Too old for treatment?

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biker90
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Date Joined Nov 2006
Total Posts : 1463
   Posted 1/9/2007 3:17 PM (GMT -7)   
Occasionally a post comes on this forum that questions the treatment options open to "old people".  It seems that the opinion is that an old person will die of something else anyway so why fix their prostate cancer.  What?  Are we not at least due an attempt?  The people that hold these opinions should consider that in a few years, they will be here too.
 
Here are two examples, one with a good outcome and one with a bad outcome:
 
1) My brother-in-law had open-heart surgery when he was 86.  It renewed his physical and emotional life.  The "do nothing" option would have him sit around and die in misery because he was too old to save anyway.
 
2)  My dad was diagnosed with PCa at 79.  It was decided that he was too old for surgery and he did not want radiation or the other options.  So, he sat around and died in misery after a year and a half.
 
If a person is told they have a deadly disease and then are told that they are not eligible for certain treatments, he will probably just give up.  This is just my opinion but I think that the most valuable tool a person can have in conquering PCa is a positive attitude and the medics and so called "care givers" should do everything possible to foster a good outlook and support whatever treatment the person chooses.
 
See ya...
 
Jim
Age 72. Diagnosed 11/03/06. PSA 7.05. Stage T2B Gleason 3+3.
RRP 12/7/06. Nerves and nodes okay.
Pathological stage: T2B. Gleason 3+4. Cancer confined to prostate.
PSA on 1/3/07 - 0.04.  Next PSA on 4/4/07.
 
            "Cancer feeds on fear.  Starve it to death."


Pete's Co-pilot
Regular Member


Date Joined Jan 2007
Total Posts : 21
   Posted 1/9/2007 6:08 PM (GMT -7)   

Hello Jim,

I'm always amazed at the stupidity of that statement, and coming from the medical community!  My paternal Grandfather  had prostate surgery in his 70's, had to fight for it, because he was told the same thing, "You're too old", but would he have enjoyed the remaining 20 years without it?  Heck no!  And surgery technique then was nothing close to what it is NOW! 

Too many people are frightened, uninformed and take the doctor's word as gospel, trusting too much that "if the doctor says it, it MUST be true".  Doctors are people who have opinions, get "set" in their ways and sometimes make mistakes.  But in the end, we're all responsible for ourselves and our bodies.  "I'll be glad to hear your say doctor, but that doesn't mean I have to agree with your tx, thank you very much"!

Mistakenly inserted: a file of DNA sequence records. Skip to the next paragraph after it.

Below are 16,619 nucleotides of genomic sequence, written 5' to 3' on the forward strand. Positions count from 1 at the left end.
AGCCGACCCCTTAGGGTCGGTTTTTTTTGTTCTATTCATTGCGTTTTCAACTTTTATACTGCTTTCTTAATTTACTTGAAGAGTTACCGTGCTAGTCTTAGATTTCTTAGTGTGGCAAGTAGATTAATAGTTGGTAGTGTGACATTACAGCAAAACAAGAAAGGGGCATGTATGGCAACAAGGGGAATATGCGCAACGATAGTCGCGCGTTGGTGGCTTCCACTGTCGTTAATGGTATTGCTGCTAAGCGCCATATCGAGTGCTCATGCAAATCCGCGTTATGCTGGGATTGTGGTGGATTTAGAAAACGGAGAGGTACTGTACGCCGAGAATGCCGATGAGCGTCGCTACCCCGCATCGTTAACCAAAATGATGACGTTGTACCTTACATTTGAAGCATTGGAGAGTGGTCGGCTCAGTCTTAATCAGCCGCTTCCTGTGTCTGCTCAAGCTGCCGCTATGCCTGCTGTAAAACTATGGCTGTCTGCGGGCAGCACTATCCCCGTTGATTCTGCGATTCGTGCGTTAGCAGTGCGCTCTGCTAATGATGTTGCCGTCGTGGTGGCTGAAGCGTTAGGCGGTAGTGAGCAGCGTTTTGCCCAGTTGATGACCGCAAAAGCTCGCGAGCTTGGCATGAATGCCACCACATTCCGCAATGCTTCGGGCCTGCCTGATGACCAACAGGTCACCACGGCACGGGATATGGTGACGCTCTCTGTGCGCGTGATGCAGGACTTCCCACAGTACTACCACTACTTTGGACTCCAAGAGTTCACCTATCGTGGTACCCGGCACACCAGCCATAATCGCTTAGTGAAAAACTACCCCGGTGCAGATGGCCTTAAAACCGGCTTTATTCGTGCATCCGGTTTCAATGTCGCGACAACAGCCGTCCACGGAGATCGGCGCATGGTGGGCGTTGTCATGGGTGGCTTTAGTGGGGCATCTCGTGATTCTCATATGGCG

Stay strong!

 


Pete's Co-pilot,
Lisa


biker90
Veteran Member


Date Joined Nov 2006
Total Posts : 1463
   Posted 1/9/2007 6:19 PM (GMT -7)   

Amen!!!! Lisa!!!

 

Jim


Age 72. Diagnosed 11/03/06. PSA 7.05. Stage T2B Gleason 3+3.
RRP 12/7/06. Nerves and nodes okay.
Pathological stage: T2B. Gleason 3+4. Cancer confined to prostate.
PSA on 1/3/07 - 0.04.  Next PSA on 4/4/07.
 
            "Squeeze before you sneeze!"


lawink
Veteran Member


Date Joined Oct 2006
Total Posts : 621
   Posted 1/9/2007 9:46 PM (GMT -7)   
Right on with all of the comments. Remember, old is always 15 years older than you are RIGHT NOW!!!!
;o)
Bob (60) had laproscopic prostate surgery on Sept 27, 2006 - 2/12 malignant biopsy samples - gleason 3 + 3 = 6.  Follow up PSA results and pathology results received Nov 14th are NO MORE CANCER!  Gleason changed to a 3 + 4; cancer completely confined to prostate; (even a second more agressive, previously undetected cancer)      PSA UNDETECTABLE.   Next PSA check Feb 27, 2007.
 
Bob also takes Hydroxyurea to control Polycythemia (elevated red & white cells & platelets) has secondary condition . . Myelofibrosis) -- If anyone has experience or knowledge of these, please post us.


GreenAcres
Regular Member


Date Joined Jul 2006
Total Posts : 474
   Posted 1/10/2007 11:25 AM (GMT -7)   
OK, kids, don't get offended, but I've seen it right here, too! Some of the "younger" ones coming on board have made statements such as "well, if I were older, I suppose there wouldn't be these many choices to make." Or, "if I were older, I'd probably choose radiation." Or, "If I were older, the decision would be easier."

Age is a state of mind, as some will delightfully discover when they're "up there." If you're in a reasonable amount of good health, you want to keep it that way, whether you're 60, 70, 80, or 90 and beyond.

A double-thanks to you, Biker 90, for being here!

(Of course, I'm also the one who made reference to a "used car salesman.") :-)
Husband age 65
PSA on 5/1/06: 4.2 (had doubled in 13 mos. and rising monthly)